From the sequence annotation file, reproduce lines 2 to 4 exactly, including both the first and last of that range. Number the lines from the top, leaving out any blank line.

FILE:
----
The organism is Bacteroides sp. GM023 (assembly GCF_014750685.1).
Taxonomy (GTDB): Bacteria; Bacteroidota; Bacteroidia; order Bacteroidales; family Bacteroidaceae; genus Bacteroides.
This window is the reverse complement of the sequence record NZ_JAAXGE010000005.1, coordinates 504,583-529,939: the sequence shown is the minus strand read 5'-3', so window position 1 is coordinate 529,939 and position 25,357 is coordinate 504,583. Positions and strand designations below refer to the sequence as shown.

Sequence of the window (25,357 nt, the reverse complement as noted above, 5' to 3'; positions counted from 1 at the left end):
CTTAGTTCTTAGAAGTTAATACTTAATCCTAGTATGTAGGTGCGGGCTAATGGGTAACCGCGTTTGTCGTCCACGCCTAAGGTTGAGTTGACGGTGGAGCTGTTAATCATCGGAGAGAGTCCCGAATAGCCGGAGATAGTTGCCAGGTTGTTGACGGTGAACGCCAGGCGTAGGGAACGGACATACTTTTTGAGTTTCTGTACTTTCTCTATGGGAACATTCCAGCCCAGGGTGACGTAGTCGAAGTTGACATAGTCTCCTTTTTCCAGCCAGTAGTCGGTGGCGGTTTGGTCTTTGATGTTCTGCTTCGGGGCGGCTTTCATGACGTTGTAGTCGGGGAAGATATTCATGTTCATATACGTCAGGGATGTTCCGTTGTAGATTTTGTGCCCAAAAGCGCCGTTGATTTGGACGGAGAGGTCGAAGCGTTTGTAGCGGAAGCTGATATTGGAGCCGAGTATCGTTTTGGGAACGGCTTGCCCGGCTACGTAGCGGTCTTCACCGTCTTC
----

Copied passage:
Taxonomy (GTDB): Bacteria; Bacteroidota; Bacteroidia; order Bacteroidales; family Bacteroidaceae; genus Bacteroides.
This window is the reverse complement of the sequence record NZ_JAAXGE010000005.1, coordinates 504,583-529,939: the sequence shown is the minus strand read 5'-3', so window position 1 is coordinate 529,939 and position 25,357 is coordinate 504,583. Positions and strand designations below refer to the sequence as shown.

Sequence of the window (25,357 nt, the reverse complement as noted above, 5' to 3'; positions counted from 1 at the left end):